Second, when the intervention of training and diet ceases, the return to preintervention levels occurs quite quickly (Fig. 3). In addition, some investigators have found a rebound in IGF-I levels after a period of heavy training in which the “posttraining” IGF-I exceeds the pretraining levels (12, 25). These insights might explain the apparent discrepancy between cross-sectional and some prospective studies of exercise training on IGF-I. During training, in the absence of overfeeding, IGF-I is likely to be depressed. In contrast, in cross-sectional studies, subjects are usually excluded if they are undergoing vigorous training at the time of the study; consequently, the fitter subjects are those who might already be in the “rebound” phase after periods of heavy training. The time course that such a putative increase in IGF-I in response to exercise occurs is not known.

We also examined key regulators of IGF-I in an effort to gain greater insight into the effect of energy balance on the IGF-I response. Of the five IGFBPs that we measured, only IGFBP-1 changed significantly. IGFBP-1 is found predominantly in tissues, not in circulating blood, and acts primarily to inhibit physiological effects of IGF-I (24). Circulating IGFBP-1 likely originates in the liver, is inversely related to levels of circulating insulin (24), and is acutely elevated with exercise in which insulin decreases as well (20). Moreover, a number of investigators have noted increased IGFBP-1 with prolonged exercise training, which is also characterized by reduced insulin (14). We also found an increased IGFBP-1 with exercise training, but this effect was eliminated by overfeeding, despite the fact that insulin remained low in the OF, exercise-trained group.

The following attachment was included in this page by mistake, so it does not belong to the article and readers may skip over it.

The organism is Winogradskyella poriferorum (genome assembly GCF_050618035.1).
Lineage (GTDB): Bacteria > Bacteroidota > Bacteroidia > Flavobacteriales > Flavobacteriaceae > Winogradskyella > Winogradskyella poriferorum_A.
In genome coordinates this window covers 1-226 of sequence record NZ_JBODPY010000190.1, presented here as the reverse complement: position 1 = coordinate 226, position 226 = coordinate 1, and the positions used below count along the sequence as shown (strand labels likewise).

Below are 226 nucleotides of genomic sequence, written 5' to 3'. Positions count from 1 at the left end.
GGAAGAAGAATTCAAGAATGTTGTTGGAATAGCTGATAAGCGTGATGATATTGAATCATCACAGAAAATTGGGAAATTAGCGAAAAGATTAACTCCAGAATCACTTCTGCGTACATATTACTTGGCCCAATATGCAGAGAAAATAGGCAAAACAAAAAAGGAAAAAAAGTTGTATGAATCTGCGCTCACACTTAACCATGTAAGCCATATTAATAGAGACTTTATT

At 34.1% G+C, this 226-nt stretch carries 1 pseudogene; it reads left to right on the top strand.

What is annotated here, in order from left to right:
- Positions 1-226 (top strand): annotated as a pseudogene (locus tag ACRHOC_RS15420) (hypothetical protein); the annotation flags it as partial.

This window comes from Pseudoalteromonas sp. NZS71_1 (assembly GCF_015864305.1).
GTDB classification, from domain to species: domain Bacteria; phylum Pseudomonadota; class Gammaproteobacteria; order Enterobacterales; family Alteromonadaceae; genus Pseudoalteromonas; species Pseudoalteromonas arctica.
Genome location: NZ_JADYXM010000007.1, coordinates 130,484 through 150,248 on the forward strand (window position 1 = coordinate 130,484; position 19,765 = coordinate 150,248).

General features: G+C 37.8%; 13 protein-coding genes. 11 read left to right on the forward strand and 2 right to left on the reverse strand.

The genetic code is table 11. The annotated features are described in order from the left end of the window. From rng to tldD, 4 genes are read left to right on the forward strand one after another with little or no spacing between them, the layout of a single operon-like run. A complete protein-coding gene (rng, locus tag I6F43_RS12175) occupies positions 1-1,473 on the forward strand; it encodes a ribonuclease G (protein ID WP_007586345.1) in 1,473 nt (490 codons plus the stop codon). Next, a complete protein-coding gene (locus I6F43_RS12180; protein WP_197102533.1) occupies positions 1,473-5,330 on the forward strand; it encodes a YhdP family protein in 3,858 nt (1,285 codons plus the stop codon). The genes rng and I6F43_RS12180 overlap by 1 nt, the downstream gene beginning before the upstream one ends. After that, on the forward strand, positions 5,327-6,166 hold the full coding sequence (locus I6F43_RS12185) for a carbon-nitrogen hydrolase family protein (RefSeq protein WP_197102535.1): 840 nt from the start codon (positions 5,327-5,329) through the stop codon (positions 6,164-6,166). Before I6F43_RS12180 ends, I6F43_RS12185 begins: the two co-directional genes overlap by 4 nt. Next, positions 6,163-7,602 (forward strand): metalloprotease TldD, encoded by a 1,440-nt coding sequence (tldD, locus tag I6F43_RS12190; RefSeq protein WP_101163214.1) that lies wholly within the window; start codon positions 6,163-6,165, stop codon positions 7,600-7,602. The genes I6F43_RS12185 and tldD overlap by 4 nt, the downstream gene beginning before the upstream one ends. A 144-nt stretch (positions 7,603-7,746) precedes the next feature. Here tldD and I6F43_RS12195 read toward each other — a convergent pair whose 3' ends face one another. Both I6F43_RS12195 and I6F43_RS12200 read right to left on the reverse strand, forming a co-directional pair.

The absence of the inverse relationship between insulin and IGFBP-1 in response to acute exercise was noted recently by several investigators in experiments that dissociated glucose and insulin from IGFBP-1 (2, 15). Thus the regulation of IGFBP-1 during exercise training and its relationship to energy balance is still not well understood. One possible explanation for our results might be found in the fact that overfeeding prevented the decrease in glucose that occurred in the UF, exercise-trained subjects. In the UF subjects, regulatory mechanisms likely existed to limit diet-induced reductions in blood glucose [note: reduced blood glucose is not typically found in training studies without dietary restriction (21)]. Elevated IGFBP-1 might be one of the mechanisms that acts to conserve circulating glucose by inhibiting the insulin-like, hypoglycemic effects of IGF-I (18). By contrast, in the OF subjects, glucose was not reduced, and, consequently, there was no metabolic stimulation of additional glucose sparing mediators, like IGFBP-1.